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NBC pulls Bill Cosby sitcom, network confirms

Bill Cosby attends the CASA/LA Evening to Foster

Bill Cosby attends the CASA/LA Evening to Foster Dreams Gala at the Beverly Hilton on Tuesday, May 6, 2014 in Beverly Hills, Calif. Credit: AP / Todd Williamson

Bill Cosby's sitcom for NBC has been dropped, the network has confirmed, although it has yet to offer an official comment. 

The end was expected -- Cosby has been reeling from allegations that he raped women over a period of decades. In the wake of those allegations, talk show appearances have been canceled, while Netflix late Tuesday pulled a Cosby special. 

Cosby's fortunes have unraveled with almost breathaking speed: His website hastily withdrew a so-called “meme generator” last Monday after Internet users deployed it to recycle decade-old rape allegations against the comedian.

Those allegations had first surfaced in news accounts in 2006, most prominently after a 32-year-old woman, a former Temple University employee, settled a civil lawsuit after claiming she had been sexually assaulted in his Philadelphia mansion in 2004. Nearly a dozen women had filed complaints that he had sexually harassed them over a period of decades, or in some instances, administered so-called “date rape” drugs, then sexually assaulted them.

No charges were ever filed, and only in recent days has Cosby taken steps to rebut them -- saying, for example, in a statement over the weekend that they had been discredited. However, other women have subsequently stepped forward, most recently Janice Dickinson -- a former model -- on Tuesday's "Entertainment Tonight."

Cosby, 77, remains an active -- and hugely popular -- draw on the live comedy circuit, and a year ago, starred in his first televised special in decades. He had been developing a new show for NBC, described by network executives as a “multigenerational” family sitcom, that was expected to air sometime in 2015.

The rape allegations were raised last month by comedian Hannibal Buress during a standup gig, but People magazine was one of the first to raise them in 2006, in a story titled "Cosby Under Fire," and in which the magazine spoke with a number of his accusers.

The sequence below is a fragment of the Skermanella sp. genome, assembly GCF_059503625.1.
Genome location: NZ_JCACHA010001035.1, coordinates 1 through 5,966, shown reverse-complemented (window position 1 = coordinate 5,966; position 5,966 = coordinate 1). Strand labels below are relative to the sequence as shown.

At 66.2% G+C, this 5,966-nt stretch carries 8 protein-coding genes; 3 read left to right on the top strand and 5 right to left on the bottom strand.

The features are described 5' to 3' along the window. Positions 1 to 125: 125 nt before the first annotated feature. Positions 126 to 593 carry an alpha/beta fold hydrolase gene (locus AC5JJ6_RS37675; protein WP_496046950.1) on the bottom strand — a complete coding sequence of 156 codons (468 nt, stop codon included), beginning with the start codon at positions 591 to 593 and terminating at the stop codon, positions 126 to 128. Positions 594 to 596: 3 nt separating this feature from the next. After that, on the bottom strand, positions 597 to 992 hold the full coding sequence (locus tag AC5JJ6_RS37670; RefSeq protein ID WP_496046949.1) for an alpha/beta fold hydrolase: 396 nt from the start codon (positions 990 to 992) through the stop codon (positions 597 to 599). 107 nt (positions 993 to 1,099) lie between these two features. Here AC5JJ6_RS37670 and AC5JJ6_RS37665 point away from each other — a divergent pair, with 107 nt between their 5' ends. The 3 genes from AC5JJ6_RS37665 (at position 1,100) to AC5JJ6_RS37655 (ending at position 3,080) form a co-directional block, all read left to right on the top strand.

The piece, dated Dec. 18, included this carefully word key paragraph: "As in so many cases alleging sexual assault, these women make imperfect witnesses. They are talking about events two or three decades old. Many of their recollections are fragmentary, and in some cases, they are not even sure what happened between them and Cosby, though that is not unusual in cases where a possible date-rape drug is involved. None of the women ever contacted police with their stories, either at the time of the alleged assaults or in the years leading up to Constand's revelations, and two of the five women reached by PEOPLE allowed Cosby to pay part or all of their travel and/or living expenses for some time. Three accepted cash from him years after the incidents, and two even went on to have consensual relationships with him."

Then the magazine added this: "The stories these women tell paint a disturbing picture of one of the country's most likeable comedians."

 As recently as last week, there was nothing to indicate NBC had reversed itself on the new Cosby show -- and in fact, there were indications that the series had already advanced considerably in the production pipeline.

Jennifer Salke, NBC Entertainment chief, described the series to reporters during the summer press tour: "It’s a multigenerational family show, so it’s very ensemble. Bill Cosby plays the patriarch of the family, dispelling his classic wisdom on relationships, parenthood, everything in life, and it’s a great kind of 'him with three daughters with husbands and grandchildren.' It’s just a classic, big-extended-family sitcom."

Bill Cosby -- as if this needs to even be spelled out -- holds a unique position in NBC history: He was the first African-American actor to effectively break the color barrier in prime time, when he starred as co-lead on the hit series "I Spy" with Robert Culp in the late 1960s; and of course, "The Cosby Show" catapulted NBC's Thursday lineup to a leadership position that it held for well over a decade. His Saturday morning presence was equally indelible: "Fat Albert and the Cosby Kids" was one of NBC's greatest animated successes, and remains, in the minds of many millions, a very happy memory.

Thus, to cancel a Cosby series holds -- in no small measure -- a degree of symbolism and even emotion for the network (and networks aren't exactly beholden to either). He has been, quite simply, one of television's most beloved and bankable stars for nearly 50 years. Cosby's current travails -- not to mention the pain others have been speaking of in recent weeks -- has been a tragedy. NBC was almost certainly aware that anything it did or said at this point would or could compound that. 

 Now, it's over. The show is dead.


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